Steve Budington, Associate Professor in studio art, has a solo exhibit at the Green Leaf Gallery of Whittier College in Whittier, California. The exhibit is titled Here from There and will be up from September 4th until October 12th.
“Here from There,” the title of this exhibition of recent work by Steve Budington, originates in the common New England phrase and sentiment, “you can’t get there from here.” In recent years, the artist has been working with concepts of mapping and historical modes of documentation, in particular twentieth-century world maps and enlightenment-era anatomical compendiums. Whereas these earlier forms of mapping sought to present exhaustive overviews of a whole system (global maps, complete documentations of the body’s systems), today’s forms of mapping, with GPS and data archives, offer users only selective windows onto a situation for specific, limited uses. The paintings and drawings in this exhibition consider this difference by working with obstructed views, partial maps, and fragmentation. “I’m interested in creating opportunities for improvising larger meanings from the cultural fragments and limited points of view that constitute a relationship to the world,” Budington says. “I recognize a kind utopian personal desire to see or create a ‘big picture’ in things, to make sense of it all and have clarity and perspective and order, while at the same time I distrust grand narratives and overarching worldviews, which so often stifle the here and now of lived experiences.”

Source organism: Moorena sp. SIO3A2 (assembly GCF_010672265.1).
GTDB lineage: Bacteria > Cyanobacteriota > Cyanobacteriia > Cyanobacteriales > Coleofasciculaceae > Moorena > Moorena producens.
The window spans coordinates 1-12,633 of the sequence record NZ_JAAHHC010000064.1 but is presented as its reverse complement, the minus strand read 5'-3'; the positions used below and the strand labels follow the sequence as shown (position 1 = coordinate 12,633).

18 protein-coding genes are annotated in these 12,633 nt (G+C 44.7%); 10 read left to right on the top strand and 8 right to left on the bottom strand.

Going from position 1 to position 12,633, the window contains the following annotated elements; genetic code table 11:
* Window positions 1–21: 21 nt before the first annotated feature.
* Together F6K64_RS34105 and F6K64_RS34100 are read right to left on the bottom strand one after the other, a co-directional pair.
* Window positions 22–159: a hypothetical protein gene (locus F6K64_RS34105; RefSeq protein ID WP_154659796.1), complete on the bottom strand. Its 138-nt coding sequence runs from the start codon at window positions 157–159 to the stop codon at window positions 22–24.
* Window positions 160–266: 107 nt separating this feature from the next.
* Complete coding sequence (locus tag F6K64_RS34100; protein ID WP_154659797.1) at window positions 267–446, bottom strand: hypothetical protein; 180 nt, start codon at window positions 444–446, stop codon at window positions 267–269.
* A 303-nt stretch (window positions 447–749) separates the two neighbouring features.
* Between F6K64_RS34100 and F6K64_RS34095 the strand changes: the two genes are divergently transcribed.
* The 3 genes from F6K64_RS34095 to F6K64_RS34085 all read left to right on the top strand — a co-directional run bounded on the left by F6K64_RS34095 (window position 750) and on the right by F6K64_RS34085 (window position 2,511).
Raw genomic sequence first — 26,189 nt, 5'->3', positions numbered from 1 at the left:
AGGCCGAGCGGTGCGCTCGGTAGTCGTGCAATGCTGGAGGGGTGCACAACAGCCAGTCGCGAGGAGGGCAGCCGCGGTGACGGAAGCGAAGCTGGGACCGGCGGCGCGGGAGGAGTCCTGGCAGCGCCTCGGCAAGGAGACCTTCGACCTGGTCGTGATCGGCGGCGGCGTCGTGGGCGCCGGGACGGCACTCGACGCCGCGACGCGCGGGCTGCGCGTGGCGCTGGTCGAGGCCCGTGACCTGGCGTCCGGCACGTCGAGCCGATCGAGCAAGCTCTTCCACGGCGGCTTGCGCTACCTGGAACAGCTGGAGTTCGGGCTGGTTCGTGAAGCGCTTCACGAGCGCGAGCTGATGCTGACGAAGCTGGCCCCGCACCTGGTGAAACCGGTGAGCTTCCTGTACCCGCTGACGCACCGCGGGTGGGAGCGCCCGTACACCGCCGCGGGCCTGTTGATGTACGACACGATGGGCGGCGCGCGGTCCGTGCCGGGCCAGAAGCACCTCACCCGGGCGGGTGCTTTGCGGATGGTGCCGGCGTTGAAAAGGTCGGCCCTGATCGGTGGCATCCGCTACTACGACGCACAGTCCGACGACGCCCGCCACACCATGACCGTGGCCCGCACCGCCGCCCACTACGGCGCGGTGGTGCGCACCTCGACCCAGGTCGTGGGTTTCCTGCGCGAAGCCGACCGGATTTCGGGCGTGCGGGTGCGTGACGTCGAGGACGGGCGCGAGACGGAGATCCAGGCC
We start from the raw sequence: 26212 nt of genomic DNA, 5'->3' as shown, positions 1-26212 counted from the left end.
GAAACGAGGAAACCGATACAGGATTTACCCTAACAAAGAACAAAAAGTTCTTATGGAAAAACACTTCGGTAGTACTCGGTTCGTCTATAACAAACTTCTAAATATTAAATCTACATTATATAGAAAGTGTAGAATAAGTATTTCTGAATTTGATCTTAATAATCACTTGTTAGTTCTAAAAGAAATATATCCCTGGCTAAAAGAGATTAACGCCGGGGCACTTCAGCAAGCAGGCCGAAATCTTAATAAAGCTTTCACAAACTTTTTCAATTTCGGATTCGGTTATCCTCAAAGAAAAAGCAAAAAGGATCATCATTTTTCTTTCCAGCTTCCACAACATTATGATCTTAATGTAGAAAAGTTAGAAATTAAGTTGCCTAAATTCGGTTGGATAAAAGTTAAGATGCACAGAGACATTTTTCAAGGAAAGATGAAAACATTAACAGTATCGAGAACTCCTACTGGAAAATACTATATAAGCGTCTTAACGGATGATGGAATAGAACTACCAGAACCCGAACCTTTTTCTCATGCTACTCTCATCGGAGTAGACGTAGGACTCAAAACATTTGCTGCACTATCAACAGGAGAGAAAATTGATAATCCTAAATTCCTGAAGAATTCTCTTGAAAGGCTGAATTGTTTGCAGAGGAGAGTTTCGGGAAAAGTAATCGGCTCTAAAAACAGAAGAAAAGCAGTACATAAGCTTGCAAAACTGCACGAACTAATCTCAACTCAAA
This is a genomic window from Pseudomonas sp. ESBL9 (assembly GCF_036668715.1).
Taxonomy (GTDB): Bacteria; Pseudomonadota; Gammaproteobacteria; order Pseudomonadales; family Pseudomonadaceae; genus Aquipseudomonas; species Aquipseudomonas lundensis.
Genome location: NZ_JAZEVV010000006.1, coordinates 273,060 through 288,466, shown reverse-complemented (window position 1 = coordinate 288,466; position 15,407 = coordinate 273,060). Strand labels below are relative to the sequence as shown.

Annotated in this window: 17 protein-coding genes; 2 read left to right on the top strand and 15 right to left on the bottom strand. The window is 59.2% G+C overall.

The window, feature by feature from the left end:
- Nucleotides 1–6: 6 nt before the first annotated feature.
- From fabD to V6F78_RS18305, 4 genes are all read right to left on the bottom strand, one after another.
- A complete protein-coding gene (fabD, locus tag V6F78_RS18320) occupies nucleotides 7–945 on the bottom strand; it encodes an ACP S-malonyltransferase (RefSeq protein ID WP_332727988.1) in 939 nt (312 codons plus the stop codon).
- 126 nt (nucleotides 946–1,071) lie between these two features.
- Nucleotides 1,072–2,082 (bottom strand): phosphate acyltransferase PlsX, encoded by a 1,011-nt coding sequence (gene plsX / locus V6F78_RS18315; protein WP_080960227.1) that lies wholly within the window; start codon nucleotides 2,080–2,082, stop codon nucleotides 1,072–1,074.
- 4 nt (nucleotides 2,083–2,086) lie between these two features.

For his exhibition at the Greenleaf Gallery, Budington presents a single shaped painting built of triangular canvases, themselves taken from the shape of a well-known world map by Buckminster Fuller; a selection of works on paper that respond to nineteenth-century anatomical diagrams and more contemporary forms of imaging; and an archive of found image works collected in plastic document sleeves and arranged in a vertical scroll reminiscent of social media feeds. The works together form a field of associations, impressions, and physicalities that consider how the visible world is constructed and received, how one might or might not be able to navigate to here from there.